At first the U.S. military was quite proud of what it had done in this tiny hamlet tucked among orchards and snowcapped ridges north of Kandahar. In what appeared to be a perfect sneak attack, U.S. special-operations soldiers on Jan. 24 stormed Sharzam High School in Uruzgan. That same night, another unit conducted a similar commando raid at a military compound a mile away. In all, the soldiers killed 21 Afghans, who the U.S. claimed were Taliban, captured an additional 27 and destroyed troves of weapons and ammunition. All that, and only one U.S. soldier was hurt--and just barely. It was the most dramatic ground operation the U.S. has acknowledged since the opening weeks of the campaign in Afghanistan.
It may also prove to have been the U.S.'s most calamitous blunder. According to authorities in Uruzgan and the surrounding area, the Americans killed the wrong guys. The soldiers slaughtered at Sharzam, they say, were not enemy fighters but anti-Taliban troops loyal to U.S.-backed interim Afghan leader Hamid Karzai. They belonged to a military commission appointed by the new provincial government to oversee the collection of leftover Taliban weapons. "A terrible mistake has been made," said Abdul Ghani, an Uruzgan businessman.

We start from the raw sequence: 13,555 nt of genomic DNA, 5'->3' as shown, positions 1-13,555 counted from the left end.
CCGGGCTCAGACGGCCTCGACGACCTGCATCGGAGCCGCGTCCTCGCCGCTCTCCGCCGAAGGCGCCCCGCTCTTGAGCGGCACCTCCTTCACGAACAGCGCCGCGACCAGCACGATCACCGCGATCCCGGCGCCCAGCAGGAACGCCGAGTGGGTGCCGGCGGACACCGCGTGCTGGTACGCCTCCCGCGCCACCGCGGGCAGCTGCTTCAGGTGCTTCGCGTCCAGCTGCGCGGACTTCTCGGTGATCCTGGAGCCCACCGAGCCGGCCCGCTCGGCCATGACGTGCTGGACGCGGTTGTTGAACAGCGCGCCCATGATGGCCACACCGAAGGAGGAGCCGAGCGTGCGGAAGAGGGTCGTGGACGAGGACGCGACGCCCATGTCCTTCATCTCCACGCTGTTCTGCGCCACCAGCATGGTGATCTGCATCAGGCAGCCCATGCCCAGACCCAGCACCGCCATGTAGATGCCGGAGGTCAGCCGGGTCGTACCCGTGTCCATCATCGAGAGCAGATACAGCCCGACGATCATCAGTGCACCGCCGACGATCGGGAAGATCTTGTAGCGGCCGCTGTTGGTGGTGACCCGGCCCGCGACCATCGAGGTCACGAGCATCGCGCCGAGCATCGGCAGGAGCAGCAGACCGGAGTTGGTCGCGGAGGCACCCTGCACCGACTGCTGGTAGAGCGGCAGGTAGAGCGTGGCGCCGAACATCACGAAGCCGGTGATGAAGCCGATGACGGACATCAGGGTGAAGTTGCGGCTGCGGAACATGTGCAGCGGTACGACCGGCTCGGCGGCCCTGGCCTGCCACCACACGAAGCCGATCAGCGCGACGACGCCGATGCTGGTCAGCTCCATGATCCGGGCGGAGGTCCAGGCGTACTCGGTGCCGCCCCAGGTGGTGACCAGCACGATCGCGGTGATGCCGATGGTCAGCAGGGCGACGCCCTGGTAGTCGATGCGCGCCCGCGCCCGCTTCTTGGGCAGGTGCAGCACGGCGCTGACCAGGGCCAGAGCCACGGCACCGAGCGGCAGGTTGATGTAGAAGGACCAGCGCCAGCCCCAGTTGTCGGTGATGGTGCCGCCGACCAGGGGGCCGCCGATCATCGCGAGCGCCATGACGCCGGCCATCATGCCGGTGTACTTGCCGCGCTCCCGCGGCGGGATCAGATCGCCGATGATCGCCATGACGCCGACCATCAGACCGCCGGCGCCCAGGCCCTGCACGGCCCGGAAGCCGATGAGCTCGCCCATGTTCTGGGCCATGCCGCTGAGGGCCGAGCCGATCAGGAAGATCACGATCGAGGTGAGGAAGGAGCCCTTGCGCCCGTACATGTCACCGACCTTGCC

The Americans aren't ready to admit as much. But after initially dismissing the possibility that the U.S. had committed a colossal error, American military officials now concede that they may have attacked some anti-Taliban fighters. But they insist that Taliban soldiers were in the district as well. Privately, the Americans are showing even greater signs of contrition. An Army officer told TIME that some of the 27 captives will probably be released soon and "might even get an apology." A senior Afghan official in Kandahar told TIME that U.S. military commanders admitted to him that "there had been a mistake." An official U.S. investigation is under way.
According to eyewitnesses, U.S. commandos moved on Uruzgan shortly before 2 a.m. on Jan. 24, accompanied by eight helicopters and at least two armored humvees. Local Afghans said that when the Americans burst into the school, they found Afghan fighters sleeping and began spraying the beds with gunfire. A guard named Hamdullah, who evaded the attack by hiding in a ditch, told TIME he heard men inside the school plead, "For the love of Allah, do not kill us. We surrender." According to villagers, the Americans shot most of their victims at close range. After two hours, the commandos choppered out; an AC-130 gunship hovering overhead then incinerated the school and several former Taliban vehicles with howitzer cannons and machine guns. "The cars were burning," recalls Abdul Salam, a soldier who crept into the school three hours later, "and all my friends were dead."